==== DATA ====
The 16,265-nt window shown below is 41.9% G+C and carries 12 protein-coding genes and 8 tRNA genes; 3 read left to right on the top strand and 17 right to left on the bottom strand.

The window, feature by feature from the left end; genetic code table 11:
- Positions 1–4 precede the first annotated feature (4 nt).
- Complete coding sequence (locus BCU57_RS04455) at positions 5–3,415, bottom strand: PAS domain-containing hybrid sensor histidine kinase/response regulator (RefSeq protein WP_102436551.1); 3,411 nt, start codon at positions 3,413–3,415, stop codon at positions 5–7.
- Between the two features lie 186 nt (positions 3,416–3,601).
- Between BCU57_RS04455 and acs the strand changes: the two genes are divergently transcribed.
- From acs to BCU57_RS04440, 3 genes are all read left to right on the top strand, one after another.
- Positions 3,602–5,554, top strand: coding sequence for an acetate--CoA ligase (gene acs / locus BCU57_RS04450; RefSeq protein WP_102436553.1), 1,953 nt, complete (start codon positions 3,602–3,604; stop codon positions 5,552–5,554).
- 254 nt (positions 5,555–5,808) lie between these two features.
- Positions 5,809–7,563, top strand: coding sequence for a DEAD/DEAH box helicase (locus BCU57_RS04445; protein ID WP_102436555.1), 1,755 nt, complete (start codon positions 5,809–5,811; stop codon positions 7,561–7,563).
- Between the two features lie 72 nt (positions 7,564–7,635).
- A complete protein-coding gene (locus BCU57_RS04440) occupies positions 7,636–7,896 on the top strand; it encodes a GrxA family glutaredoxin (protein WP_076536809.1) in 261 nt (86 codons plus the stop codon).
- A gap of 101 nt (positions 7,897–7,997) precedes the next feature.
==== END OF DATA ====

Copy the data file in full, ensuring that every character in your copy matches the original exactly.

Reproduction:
The 16,265-nt window shown below is 41.9% G+C and carries 12 protein-coding genes and 8 tRNA genes; 3 read left to right on the top strand and 17 right to left on the bottom strand.

The window, feature by feature from the left end; genetic code table 11:
- Positions 1–4 precede the first annotated feature (4 nt).
- Complete coding sequence (locus BCU57_RS04455) at positions 5–3,415, bottom strand: PAS domain-containing hybrid sensor histidine kinase/response regulator (RefSeq protein WP_102436551.1); 3,411 nt, start codon at positions 3,413–3,415, stop codon at positions 5–7.
- Between the two features lie 186 nt (positions 3,416–3,601).
- Between BCU57_RS04455 and acs the strand changes: the two genes are divergently transcribed.
- From acs to BCU57_RS04440, 3 genes are all read left to right on the top strand, one after another.
- Positions 3,602–5,554, top strand: coding sequence for an acetate--CoA ligase (gene acs / locus BCU57_RS04450; RefSeq protein WP_102436553.1), 1,953 nt, complete (start codon positions 3,602–3,604; stop codon positions 5,552–5,554).
- 254 nt (positions 5,555–5,808) lie between these two features.
- Positions 5,809–7,563, top strand: coding sequence for a DEAD/DEAH box helicase (locus BCU57_RS04445; protein ID WP_102436555.1), 1,755 nt, complete (start codon positions 5,809–5,811; stop codon positions 7,561–7,563).
- Between the two features lie 72 nt (positions 7,564–7,635).
- A complete protein-coding gene (locus BCU57_RS04440) occupies positions 7,636–7,896 on the top strand; it encodes a GrxA family glutaredoxin (protein WP_076536809.1) in 261 nt (86 codons plus the stop codon).
- A gap of 101 nt (positions 7,897–7,997) precedes the next feature.